Qatar: Labour law reforms expected by end of 2014

Following extensive commentary in recent months regarding the significant numbers of migrant workers based in Qatar to assist with preparation for the World Cup in 2022, the Qatari authorities have promised to reform the kafala system (under which there are stringent exit provisions in place and workers are required to obtain their employer's permission both in order to change jobs and before leaving the country). They also have promised to do more to strengthen the rights of the migrant workforce in Qatar. This month the Qatari Minister for Labour and Social Affairs has announced a number of reforms expected to be in force in Qatar by the end of 2014. As part of the proposed measures, the Qatari government will look to ban outdoor work between 11.30 am and 3:00 pm during the hot summer months from mid-June until the end of August. The proposed new labour laws are also expected to limit the length of expatriate workers' contracts to five years instead of tying workers to one particular employer indefinitely. Further, using a system similar to the Wage Protection System (WPS) in the UAE, companies will be required to pay an employee's wages directly into their bank account. Such payment will be required to be made through the WPS within seven days of the date the payment falls due under the employee's contract of employment. Failure to pay employees properly through the WPS system could lead to sanctions being imposed on employers in Qatar. The government, however, has yet to specify what level of penalty could be expected to be imposed on those in breach. The government also intends to launch an electronic complaint system in order to further protect the rights of workers.

UK: Potential for significant increase in cost of holiday pay

The UK Employment Appeal Tribunal recently handed down judgment in the closely watched appeals in a number of cases concerning the calculation of holiday pay. The Court's decision will lead to higher wage bills for many employers in the future, but the judgment significantly limits the potential for back pay liability. Many elements of pay which are currently excluded from holiday pay must be included in future, but most claims for back pay will be limited to the last holiday year. Kate Hodgkiss, a partner in Edinburgh, provides further information on the current position in the UK. Click here to read more.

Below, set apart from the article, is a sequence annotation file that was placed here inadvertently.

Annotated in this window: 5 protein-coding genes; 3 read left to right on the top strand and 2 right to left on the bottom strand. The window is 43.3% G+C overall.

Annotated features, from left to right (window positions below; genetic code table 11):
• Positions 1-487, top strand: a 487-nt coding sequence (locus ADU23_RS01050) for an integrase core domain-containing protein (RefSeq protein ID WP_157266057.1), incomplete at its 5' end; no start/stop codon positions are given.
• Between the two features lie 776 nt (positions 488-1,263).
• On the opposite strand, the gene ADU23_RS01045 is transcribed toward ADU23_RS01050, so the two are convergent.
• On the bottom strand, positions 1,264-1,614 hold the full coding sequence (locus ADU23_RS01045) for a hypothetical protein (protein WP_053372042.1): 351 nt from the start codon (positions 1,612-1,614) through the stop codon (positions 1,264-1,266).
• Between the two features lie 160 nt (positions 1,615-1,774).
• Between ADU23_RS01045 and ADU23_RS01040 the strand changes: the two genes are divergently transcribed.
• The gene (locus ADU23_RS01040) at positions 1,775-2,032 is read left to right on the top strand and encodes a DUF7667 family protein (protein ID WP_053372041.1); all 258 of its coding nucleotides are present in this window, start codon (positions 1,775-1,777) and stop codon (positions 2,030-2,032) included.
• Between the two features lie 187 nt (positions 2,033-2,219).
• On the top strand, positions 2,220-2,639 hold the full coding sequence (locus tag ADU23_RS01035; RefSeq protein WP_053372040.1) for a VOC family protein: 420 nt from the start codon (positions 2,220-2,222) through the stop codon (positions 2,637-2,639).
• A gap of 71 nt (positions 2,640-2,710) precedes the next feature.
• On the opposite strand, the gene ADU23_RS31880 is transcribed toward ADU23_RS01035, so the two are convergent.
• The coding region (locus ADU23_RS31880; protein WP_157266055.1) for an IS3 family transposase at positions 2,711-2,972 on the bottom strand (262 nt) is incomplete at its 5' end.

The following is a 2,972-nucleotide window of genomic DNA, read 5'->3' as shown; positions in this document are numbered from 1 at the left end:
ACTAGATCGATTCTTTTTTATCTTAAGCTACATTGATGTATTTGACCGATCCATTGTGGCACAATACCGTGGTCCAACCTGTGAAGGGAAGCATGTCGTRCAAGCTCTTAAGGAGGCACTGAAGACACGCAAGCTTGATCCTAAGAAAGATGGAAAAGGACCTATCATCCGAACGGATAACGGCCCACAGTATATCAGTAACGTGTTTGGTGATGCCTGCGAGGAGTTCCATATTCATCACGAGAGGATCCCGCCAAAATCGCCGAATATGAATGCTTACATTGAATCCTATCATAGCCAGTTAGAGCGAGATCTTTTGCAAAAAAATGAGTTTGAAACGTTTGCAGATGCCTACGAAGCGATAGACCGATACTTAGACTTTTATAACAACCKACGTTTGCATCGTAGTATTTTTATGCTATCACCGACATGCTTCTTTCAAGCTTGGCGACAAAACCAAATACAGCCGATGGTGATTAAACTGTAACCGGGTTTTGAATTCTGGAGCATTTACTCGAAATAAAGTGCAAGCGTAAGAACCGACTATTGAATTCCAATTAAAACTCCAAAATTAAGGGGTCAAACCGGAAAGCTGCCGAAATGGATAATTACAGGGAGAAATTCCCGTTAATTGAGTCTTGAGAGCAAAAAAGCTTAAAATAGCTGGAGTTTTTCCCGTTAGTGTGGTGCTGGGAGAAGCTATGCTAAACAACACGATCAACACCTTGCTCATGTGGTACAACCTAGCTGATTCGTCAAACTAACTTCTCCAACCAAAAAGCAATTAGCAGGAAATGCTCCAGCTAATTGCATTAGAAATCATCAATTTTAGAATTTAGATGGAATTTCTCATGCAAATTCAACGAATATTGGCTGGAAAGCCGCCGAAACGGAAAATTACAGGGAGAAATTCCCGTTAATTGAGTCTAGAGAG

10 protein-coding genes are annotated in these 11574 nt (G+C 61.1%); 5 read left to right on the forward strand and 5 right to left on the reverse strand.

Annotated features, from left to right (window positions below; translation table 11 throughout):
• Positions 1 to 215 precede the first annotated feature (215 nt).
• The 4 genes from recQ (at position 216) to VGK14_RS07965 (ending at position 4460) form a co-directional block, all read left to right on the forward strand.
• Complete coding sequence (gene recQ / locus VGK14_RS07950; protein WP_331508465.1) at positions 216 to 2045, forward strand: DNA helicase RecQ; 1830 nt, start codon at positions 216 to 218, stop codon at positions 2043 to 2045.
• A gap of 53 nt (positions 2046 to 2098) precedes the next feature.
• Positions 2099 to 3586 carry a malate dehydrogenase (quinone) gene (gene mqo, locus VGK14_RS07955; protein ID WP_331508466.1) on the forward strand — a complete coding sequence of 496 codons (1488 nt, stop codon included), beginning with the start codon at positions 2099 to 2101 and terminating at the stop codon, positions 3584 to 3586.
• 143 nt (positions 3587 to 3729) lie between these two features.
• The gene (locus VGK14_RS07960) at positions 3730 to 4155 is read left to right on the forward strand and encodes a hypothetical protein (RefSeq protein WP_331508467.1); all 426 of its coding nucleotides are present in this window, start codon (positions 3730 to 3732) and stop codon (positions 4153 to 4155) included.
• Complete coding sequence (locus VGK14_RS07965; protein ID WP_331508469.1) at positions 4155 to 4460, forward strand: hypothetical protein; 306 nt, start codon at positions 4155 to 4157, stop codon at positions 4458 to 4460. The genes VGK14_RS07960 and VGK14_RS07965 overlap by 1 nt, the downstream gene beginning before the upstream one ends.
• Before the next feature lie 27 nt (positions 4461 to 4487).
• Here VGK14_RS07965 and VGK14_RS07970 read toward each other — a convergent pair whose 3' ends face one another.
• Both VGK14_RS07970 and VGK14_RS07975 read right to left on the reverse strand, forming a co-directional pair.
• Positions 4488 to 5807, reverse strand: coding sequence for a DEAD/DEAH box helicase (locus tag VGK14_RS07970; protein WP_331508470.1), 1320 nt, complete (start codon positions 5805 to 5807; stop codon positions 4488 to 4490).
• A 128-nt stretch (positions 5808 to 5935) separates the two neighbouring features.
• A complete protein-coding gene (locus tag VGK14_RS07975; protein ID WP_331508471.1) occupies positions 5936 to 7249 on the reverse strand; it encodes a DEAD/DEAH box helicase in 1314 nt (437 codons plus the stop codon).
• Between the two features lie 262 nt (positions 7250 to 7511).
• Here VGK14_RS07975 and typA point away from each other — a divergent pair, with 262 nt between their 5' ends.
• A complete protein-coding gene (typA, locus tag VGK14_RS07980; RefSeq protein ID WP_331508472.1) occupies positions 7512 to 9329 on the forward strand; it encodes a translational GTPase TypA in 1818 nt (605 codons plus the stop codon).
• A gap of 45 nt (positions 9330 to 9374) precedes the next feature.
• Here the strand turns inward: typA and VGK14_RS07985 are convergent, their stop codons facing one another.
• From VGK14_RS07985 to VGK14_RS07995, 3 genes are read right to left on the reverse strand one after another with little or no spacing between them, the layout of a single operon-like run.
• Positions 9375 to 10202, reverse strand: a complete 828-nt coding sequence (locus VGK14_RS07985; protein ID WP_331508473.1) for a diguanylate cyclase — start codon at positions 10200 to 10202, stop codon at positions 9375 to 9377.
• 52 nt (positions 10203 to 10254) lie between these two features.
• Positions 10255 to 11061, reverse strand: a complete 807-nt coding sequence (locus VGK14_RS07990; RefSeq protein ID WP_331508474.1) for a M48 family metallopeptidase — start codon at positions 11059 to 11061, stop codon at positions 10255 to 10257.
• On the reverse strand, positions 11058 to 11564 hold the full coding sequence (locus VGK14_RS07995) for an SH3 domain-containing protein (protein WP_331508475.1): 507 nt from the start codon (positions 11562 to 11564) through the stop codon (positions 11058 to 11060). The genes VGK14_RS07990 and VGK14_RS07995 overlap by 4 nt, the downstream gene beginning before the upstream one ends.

While the position in the UK is far from settled, and further developments are expected, employers need to be aware that this is not just a UK issue; it is possible that the effect of recent developments could impact on employers operating in other EU countries, to the extent that current law and practice does not require all elements of “normal remuneration” to be included in the calculation of holiday pay. As reported in October's Be Global, we have recently seen an example of this when the National Court in Spain ruled that certain shift allowances and premiums must be taken into account when calculating holiday pay, regardless of any provisions to the contrary in the relevant collective bargaining agreement provisions. We expect further, similar litigation to follow. For more information on the position across Europe, please speak to your usual DLA Piper contact, or email Judith Harris, International Practice Development Lawyer.

UK: New parental leave regime

As reported in September's Be Global, sweeping reforms to the UK's parental leave regime will come into effect on 1 December 2014. Although the Government has left publication of the final Regulations, official forms and relevant guidance until very late in the day, employers with UK operations are advised to progress an implementation strategy as soon as possible. In a recent article, Clare Gregory, a Partner in Sheffield, considers the top three areas of the new regime which are most likely to cause headaches for employers.Click here to read more.

AMERICAS

Brazil: Franchisor not liable for franchisee's labour obligations

The Brazilian Superior Labour Court recently decided that a franchisor is not liable for the labour obligations owed by a franchisee to its employees. In the case in question, the judges established that the liability of a franchisor is different to that of the incoming service provider in an outsourcing situation.